7. Easy source viewer

To understand how a site is put together, Web developers often look through the source code and compare it to the rendered page. Aardvark provides an easier solution. When you want to see the coding behind a site element, control-click on the page and select Start Aardvark from the contextual menu. Once enabled, Aardvark outlines any element over which you hover your cursor, and displays the object’s boundaries, HTML tags, and CSS styles (see “Aardly Any Trouble”).

8. Web development aid

Web Developer is a powerful tool for Web site creation that offers an array of useful testing and design functions. The extension lets you display image attributes such as size and alt tags; hide images altogether; and instantly disable or enable CSS style sheets, Java, JavaScript, and redirects. You can also display guides for aligning page elements, show outlines of HTML elements on the screen, validate HTML or CSS code, and manipulate form fields (even switching between POST and GET actions on-the-fly). Once you’ve installed the extension, access its tools in Firefox by going to Tools: Web Developer.

9. HTML helper

Most good HTML editors use syntax coloring and indentation to delineate where blocks of code start and end. The View Source Chart extension takes this concept further, by visually modifying source code to appear as a series of colored, nested blocks. This simple tool can make it easier and faster for any Web developer to debug a design.

10. Keep a clean machine

One great Safari feature that Firefox lacks is Private Browsing, which prevents the browser from saving information about your activities, including your Google searches, URL history, and file downloads. The Stealther extension adds these types of capabilities to Firefox, and lets you enable or disable privacy options such as caches, cookies, and saved form information. Once this extension is installed, you can activate it from within Firefox by selecting Tools: Stealther.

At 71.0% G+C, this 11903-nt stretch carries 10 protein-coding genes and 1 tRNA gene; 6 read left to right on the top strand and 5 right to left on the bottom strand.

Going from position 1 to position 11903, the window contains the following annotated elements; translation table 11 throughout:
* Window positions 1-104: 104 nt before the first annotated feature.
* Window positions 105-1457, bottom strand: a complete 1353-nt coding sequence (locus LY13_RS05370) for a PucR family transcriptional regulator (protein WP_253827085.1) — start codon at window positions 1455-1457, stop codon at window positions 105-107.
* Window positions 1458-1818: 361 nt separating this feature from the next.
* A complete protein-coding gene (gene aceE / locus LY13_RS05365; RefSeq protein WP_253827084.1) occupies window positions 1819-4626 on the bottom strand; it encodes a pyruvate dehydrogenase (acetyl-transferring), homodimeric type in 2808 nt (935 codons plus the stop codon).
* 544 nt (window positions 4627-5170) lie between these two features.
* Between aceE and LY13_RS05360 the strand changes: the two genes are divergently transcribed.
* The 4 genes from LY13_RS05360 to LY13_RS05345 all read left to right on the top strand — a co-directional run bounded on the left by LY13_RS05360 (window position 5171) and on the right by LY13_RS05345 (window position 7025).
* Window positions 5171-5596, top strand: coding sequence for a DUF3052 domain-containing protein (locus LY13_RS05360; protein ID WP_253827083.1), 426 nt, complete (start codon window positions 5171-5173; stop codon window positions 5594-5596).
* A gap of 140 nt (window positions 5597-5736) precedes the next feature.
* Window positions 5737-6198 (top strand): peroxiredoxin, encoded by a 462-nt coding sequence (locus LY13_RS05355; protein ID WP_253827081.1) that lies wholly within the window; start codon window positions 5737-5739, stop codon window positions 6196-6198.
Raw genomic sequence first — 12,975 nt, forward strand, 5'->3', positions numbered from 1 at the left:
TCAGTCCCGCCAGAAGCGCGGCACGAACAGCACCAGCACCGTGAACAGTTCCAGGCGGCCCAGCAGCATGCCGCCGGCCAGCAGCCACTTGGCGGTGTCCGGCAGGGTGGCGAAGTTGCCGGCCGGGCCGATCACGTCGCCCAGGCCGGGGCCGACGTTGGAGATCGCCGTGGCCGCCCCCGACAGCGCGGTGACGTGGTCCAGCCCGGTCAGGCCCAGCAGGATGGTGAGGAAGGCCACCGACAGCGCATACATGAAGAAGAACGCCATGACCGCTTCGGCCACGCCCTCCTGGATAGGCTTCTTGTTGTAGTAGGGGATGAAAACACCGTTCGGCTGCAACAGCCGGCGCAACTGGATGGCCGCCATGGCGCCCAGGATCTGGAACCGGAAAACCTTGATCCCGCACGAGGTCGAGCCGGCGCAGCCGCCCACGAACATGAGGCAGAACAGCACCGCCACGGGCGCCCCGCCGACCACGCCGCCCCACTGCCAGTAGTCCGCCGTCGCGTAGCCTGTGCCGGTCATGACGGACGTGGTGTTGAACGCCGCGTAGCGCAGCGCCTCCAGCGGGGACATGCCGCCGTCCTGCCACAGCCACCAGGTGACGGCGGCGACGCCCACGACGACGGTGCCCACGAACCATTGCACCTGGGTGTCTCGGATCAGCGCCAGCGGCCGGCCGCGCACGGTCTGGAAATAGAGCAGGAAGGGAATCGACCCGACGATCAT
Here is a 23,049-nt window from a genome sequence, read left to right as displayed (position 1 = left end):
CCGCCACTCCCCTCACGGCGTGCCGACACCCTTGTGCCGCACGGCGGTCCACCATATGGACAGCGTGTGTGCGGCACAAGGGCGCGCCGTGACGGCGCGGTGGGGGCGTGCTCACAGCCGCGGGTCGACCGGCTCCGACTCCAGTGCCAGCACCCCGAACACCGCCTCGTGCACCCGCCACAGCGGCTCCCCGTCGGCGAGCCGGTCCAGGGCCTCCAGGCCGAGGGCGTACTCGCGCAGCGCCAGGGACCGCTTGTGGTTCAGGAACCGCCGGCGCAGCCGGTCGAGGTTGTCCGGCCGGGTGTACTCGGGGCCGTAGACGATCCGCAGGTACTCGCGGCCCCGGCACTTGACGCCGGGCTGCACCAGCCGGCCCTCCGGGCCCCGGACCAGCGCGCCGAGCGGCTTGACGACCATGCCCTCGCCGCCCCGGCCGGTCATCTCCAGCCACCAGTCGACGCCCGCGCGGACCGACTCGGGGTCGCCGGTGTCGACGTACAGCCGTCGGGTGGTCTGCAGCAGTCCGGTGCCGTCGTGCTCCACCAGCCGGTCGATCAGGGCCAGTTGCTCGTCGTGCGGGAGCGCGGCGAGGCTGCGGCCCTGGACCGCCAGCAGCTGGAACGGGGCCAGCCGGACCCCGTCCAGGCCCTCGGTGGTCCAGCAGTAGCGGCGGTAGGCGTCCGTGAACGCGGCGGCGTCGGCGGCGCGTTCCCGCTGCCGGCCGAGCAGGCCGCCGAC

Private surfing

When you surf the Web, you leave a trail of information. Even if you use Safari’s Private Browsing feature or Stealther extension for Firefox, your browser still sends out your data—including your IP address, Web browser version, computer operating system, and the Web page from which your click originated—to Web servers. When you really want to surf privately, try two free programs—Tor and Privoxy.

Tor is a distributed networking system that routes data to or from your Mac through onion servers , a random series of computers. Tor makes it difficult to track your IP address or location by ensuring that no single server knows the entire path of a data packet and by changing that path frequently. Privoxy is a proxy server —an application that intercepts and filters data on its way to and from your browser. You can configure Privoxy to block ads and cookies, and prevent servers from logging info about your machine.

Download an installer with both applications from and follow the instructions on Tor’s Web site. These work with Safari and Firefox, but Firefox users can also install the FoxyProxy extension, which automatically sets up Tor and lets you configure and switch between proxies, or the Torbutton extension, which allows you to turn Tor (and Privoxy) on and off by clicking on a button in the Firefox status bar.

[ Joe Kissell is a senior editor of Tidbits and the author of numerous Mac OS X e-books. ]

Monkeying Around: To enable (or disable) one of Greasemonkey’s many customiza-tion scripts, control-click on the monkey at the bottom of your browser window and choose the script from the Greasemonkey pop-up menu. You can also go to Firefox’s Tools: Manage User Scripts menu.Aardly Any Trouble: Web developers will appreciate the Aardvark extension’s ability to display information about any Web page object you mouse over.